Editorial

Escalation in Israeli Minister's Culture War

In response to a complaint by Miri Regev's Culture Ministry, the Finance Ministry’s legal adviser recommended using the 'Nakba Law' to reduce state funding for the Jaffa Theatre over two incidents that, in his view, entailed incitement to terror

Culture Minister Miri Regev at the Keter Hamizrah Festival, August 28, 2017.
Culture Minister Miri Regev at the Keter Hamizrah Festival, August 28, 2017. Rami Shllush

The ongoing war Culture Minister Miri Regev has been waging on artists and cultural institutions passed its most worrying milestone to date on Wednesday. For the first time ever, in response to a complaint by the Culture Ministry, the Finance Ministry’s legal adviser recommended utilizing the procedure set out in Article 3(b) of the Foundations of the Budget Law (a provision better known as the “Nakba Law”) to reduce government funding for the Jaffa Theatre over two incidents that, in his view, entailed incitement to terror.

Six-and-a-half years have passed since the Knesset enacted this law, during which there have been three finance ministers and two culture ministers. Yet despite repeated threats, never before has anyone sought to turn off the funding tap. Consequently, this dangerous censorship alliance between Regev and Finance Minister Moshe Kahlon, which entered the practical phase this week, ought to disturb the sleep not just of Jaffa Theatre employees and fans, but of the entire Israeli cultural world.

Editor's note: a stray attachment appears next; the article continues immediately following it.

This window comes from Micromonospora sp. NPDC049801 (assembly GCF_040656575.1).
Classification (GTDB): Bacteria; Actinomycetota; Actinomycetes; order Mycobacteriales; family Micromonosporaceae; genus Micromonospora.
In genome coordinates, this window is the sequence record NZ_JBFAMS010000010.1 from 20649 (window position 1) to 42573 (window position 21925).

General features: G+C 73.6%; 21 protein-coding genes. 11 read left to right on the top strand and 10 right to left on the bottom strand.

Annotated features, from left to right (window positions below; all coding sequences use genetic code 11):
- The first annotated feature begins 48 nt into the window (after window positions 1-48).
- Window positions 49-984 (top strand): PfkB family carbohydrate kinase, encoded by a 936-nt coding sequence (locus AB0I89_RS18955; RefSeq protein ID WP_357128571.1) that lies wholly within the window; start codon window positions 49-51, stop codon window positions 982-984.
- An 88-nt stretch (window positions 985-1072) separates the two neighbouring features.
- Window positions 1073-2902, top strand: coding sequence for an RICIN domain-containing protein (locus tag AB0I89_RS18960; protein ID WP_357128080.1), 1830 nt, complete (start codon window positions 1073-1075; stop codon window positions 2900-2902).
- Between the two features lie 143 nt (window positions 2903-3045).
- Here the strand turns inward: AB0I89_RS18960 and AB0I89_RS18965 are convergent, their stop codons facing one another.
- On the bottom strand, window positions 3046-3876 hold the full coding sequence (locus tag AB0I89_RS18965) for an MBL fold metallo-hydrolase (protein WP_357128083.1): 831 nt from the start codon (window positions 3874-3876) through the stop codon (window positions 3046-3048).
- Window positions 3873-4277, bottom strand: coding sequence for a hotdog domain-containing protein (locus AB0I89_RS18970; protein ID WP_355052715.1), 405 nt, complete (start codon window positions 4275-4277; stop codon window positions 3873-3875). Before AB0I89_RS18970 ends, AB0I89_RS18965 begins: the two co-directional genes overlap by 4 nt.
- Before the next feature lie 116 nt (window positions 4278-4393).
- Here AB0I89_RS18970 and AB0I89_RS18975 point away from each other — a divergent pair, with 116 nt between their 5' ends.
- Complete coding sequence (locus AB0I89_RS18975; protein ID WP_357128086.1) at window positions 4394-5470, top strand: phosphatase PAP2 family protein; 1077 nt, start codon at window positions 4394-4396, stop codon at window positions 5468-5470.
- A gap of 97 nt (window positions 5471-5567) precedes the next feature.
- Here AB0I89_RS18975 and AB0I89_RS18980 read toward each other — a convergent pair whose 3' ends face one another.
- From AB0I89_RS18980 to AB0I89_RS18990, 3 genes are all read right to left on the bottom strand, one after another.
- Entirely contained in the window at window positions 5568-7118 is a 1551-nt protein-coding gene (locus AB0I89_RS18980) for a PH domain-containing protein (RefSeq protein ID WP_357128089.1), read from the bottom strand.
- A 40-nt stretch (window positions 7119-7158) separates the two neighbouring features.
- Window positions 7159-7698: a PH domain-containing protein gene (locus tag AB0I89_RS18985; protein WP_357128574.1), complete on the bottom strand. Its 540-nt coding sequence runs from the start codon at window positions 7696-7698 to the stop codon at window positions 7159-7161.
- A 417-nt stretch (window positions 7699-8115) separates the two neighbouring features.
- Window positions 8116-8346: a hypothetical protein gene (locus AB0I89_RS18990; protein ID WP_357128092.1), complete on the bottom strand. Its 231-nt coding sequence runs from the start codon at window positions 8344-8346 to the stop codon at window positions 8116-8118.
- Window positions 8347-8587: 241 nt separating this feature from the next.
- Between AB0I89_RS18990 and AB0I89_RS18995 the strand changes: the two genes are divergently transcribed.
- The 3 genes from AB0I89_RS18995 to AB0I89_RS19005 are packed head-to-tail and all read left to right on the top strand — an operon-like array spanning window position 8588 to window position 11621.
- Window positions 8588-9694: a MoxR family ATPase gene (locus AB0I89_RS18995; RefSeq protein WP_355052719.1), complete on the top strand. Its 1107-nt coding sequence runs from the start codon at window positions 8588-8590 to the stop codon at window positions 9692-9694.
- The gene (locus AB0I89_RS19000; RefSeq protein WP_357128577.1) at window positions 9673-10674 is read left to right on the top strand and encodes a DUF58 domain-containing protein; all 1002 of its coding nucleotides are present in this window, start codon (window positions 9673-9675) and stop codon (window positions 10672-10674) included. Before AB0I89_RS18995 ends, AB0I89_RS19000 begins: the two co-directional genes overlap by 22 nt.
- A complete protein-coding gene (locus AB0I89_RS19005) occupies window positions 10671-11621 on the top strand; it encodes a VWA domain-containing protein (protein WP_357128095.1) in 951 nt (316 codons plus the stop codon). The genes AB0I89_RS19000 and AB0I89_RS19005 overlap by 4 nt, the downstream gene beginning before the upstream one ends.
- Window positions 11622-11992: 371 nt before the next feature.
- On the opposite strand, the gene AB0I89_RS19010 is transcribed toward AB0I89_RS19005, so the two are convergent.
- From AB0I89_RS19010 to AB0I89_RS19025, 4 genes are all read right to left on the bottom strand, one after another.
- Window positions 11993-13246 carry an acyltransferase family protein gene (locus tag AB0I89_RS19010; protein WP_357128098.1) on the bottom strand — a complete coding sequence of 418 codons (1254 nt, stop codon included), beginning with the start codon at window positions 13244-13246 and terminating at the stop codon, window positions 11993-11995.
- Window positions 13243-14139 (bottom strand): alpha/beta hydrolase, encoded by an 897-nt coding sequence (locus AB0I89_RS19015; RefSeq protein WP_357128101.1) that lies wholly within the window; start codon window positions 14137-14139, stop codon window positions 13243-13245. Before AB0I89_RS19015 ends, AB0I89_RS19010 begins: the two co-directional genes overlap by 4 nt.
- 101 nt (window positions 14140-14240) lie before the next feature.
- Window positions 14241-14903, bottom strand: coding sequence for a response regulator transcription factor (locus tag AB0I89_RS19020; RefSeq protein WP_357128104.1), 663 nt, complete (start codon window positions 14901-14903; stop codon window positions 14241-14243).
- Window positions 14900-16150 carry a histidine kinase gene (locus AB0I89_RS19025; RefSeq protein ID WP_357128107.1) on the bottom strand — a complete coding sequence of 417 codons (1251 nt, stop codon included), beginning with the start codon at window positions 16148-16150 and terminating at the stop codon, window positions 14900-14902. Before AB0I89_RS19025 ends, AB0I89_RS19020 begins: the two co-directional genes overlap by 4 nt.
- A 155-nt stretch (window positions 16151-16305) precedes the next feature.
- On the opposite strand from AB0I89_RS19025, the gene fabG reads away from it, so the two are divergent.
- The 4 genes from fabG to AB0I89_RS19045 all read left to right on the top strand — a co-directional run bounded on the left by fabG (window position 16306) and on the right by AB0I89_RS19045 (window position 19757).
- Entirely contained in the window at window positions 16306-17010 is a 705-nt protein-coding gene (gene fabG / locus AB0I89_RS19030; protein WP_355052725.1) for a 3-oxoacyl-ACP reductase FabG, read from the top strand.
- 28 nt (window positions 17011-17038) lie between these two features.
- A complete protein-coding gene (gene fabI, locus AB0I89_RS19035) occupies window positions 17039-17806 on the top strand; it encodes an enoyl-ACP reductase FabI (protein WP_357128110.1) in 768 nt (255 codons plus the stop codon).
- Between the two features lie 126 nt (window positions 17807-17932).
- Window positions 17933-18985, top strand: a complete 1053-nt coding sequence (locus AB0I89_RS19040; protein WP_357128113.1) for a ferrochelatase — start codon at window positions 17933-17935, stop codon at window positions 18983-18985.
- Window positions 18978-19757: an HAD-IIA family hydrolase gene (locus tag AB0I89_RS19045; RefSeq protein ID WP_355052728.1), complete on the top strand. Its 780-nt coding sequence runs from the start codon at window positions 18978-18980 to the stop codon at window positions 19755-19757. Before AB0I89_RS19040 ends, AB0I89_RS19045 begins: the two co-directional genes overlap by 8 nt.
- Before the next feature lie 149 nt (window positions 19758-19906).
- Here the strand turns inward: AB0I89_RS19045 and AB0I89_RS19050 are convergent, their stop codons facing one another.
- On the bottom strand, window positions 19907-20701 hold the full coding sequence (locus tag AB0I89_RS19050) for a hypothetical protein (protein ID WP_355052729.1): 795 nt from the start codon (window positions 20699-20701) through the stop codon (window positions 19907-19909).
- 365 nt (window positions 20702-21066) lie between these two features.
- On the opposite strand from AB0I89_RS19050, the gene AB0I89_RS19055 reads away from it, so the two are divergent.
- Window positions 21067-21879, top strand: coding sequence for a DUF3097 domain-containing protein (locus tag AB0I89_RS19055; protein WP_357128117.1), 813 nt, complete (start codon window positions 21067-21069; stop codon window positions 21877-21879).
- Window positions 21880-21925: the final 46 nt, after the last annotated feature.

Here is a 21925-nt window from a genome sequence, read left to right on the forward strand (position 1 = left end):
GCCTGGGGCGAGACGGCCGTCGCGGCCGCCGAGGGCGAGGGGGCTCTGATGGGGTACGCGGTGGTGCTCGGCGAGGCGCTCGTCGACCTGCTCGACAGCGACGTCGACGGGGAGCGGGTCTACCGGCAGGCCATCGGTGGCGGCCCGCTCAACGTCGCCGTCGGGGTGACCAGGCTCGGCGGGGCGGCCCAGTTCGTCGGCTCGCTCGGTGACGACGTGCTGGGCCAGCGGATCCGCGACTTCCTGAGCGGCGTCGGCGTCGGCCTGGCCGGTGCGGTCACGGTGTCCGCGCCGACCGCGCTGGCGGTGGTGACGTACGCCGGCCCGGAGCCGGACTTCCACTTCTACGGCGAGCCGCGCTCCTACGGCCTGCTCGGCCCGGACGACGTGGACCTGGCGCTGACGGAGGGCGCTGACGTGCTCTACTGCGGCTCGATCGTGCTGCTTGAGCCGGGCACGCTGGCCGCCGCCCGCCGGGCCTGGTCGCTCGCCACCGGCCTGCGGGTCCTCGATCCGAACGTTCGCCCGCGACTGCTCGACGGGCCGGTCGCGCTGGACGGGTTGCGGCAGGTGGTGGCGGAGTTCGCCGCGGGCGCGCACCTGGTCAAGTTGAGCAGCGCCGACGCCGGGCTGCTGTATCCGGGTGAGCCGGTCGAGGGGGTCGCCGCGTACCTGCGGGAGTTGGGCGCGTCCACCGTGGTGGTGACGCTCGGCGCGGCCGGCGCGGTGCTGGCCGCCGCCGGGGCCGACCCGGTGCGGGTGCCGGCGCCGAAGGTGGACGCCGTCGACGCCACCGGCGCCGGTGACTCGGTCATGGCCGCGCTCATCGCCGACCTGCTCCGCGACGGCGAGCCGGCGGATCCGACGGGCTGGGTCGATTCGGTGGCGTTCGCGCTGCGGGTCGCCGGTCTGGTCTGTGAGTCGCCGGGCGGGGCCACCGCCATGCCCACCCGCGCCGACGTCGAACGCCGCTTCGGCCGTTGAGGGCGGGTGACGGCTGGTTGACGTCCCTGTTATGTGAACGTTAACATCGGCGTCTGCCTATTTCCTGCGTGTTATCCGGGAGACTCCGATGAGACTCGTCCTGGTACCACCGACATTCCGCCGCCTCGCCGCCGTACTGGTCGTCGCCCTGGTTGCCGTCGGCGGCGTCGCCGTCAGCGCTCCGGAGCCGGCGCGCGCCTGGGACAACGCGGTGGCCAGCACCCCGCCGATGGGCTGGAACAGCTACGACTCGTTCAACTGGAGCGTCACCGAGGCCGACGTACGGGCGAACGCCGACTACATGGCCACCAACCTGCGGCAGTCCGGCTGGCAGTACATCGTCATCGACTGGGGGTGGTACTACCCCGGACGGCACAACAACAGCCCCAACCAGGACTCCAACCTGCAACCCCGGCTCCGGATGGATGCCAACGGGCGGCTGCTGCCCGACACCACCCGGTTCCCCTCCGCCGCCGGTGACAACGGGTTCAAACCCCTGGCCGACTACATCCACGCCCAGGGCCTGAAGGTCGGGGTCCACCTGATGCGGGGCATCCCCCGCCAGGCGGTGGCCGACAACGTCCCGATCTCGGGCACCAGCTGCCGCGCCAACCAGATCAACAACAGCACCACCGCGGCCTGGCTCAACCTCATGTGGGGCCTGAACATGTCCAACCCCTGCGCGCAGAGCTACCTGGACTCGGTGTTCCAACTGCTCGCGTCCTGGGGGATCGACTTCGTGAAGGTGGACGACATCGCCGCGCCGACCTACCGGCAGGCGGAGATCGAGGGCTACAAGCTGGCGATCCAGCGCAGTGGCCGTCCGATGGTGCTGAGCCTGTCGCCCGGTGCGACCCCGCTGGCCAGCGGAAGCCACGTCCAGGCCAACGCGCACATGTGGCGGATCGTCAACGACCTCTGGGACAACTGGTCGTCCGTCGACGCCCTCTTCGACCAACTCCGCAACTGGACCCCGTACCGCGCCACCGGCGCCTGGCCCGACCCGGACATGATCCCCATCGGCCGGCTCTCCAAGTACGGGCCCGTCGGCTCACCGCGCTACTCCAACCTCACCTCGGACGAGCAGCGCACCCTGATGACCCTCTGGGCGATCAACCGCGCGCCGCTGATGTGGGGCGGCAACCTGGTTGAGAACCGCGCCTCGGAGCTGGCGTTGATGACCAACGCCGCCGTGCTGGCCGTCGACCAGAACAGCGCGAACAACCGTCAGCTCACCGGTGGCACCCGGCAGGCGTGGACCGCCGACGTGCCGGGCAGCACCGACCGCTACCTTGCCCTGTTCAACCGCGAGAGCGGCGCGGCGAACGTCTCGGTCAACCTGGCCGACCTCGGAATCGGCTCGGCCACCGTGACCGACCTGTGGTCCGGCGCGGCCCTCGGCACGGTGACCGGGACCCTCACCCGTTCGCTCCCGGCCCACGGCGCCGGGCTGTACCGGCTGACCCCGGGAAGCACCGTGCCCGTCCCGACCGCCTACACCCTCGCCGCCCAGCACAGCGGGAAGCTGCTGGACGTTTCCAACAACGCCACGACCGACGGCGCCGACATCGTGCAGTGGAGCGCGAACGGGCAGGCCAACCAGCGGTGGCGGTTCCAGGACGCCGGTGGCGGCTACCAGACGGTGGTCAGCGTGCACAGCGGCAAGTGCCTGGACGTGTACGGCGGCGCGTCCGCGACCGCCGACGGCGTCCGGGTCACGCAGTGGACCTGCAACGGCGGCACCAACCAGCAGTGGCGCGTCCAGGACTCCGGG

The opinion written by treasury attorney Asi Messing “acquitted” three of the theater’s productions (which dealt, inter alia, with Palestinian poet Mahmoud Darwish as well as Jewish and Palestinian narratives of life in East Jerusalem’s Silwan neighborhood). But this “acquittal” carried a heavy price. The treasury lawyer decided that an evening devoted to a Palestinian poetess who was charged with incitement to terror on the basis of her Facebook posts, as well as a public reading of correspondences between someone imprisoned for terror-related offenses and a childhood friend, were justifications for slashing the theater’s funding.

This snowball won’t stop at the Jaffa Theatre. Other theaters will also come under attack, as will art galleries and museums mounting exhibits deemed inappropriate by this treasury official. Moreover, the chilling effect Regev exerts is already working; establishment theaters have virtually ceased staging political shows, and their artistic directors no longer even consider doing so.

Kahlon and his ministry’s bureaucrats would have done better to refuse to cooperate with Regev’s artistic McCarthyism. But given the treasury’s lack of backbone, the art world must unite around the Jaffa Theatre. It must not hide its head in the sand and offer audiences nothing but entertainment, repression and denial of reality. In contrast to the rare solidarity offered to artists and directors of the Acre Fringe Theater Festival, but which died out prematurely, this is a test the cultural world must not fail.